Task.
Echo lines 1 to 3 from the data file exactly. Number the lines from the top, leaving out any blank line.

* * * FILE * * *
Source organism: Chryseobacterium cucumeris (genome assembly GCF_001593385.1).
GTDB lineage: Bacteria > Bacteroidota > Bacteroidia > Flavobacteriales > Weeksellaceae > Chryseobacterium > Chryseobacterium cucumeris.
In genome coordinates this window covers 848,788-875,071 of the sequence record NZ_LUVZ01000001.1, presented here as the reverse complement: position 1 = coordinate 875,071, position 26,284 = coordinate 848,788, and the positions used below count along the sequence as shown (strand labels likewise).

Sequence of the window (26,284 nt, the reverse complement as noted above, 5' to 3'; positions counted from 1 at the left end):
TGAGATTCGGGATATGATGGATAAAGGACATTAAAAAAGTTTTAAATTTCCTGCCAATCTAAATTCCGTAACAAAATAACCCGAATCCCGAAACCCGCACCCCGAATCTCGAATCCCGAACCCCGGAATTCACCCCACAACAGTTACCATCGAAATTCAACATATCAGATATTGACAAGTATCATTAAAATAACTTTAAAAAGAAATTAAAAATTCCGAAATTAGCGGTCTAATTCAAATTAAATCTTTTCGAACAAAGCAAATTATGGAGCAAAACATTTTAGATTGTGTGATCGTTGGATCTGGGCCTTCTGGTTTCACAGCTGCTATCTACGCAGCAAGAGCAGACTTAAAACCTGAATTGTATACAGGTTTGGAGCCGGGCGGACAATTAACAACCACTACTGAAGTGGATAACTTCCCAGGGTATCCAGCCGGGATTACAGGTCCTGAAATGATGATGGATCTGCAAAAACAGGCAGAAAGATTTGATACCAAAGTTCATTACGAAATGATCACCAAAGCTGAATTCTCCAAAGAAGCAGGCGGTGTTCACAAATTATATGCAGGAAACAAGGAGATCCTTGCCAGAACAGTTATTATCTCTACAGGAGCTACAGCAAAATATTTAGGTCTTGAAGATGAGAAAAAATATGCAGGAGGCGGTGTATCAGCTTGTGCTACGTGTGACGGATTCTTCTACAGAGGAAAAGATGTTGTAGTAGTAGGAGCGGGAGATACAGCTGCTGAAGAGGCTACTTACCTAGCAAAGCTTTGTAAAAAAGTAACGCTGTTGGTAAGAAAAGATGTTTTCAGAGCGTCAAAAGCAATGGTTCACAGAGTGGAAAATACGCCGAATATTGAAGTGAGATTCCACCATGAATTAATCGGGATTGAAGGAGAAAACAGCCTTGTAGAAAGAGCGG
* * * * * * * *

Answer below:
Source organism: Chryseobacterium cucumeris (genome assembly GCF_001593385.1).
GTDB lineage: Bacteria > Bacteroidota > Bacteroidia > Flavobacteriales > Weeksellaceae > Chryseobacterium > Chryseobacterium cucumeris.
In genome coordinates this window covers 848,788-875,071 of the sequence record NZ_LUVZ01000001.1, presented here as the reverse complement: position 1 = coordinate 875,071, position 26,284 = coordinate 848,788, and the positions used below count along the sequence as shown (strand labels likewise).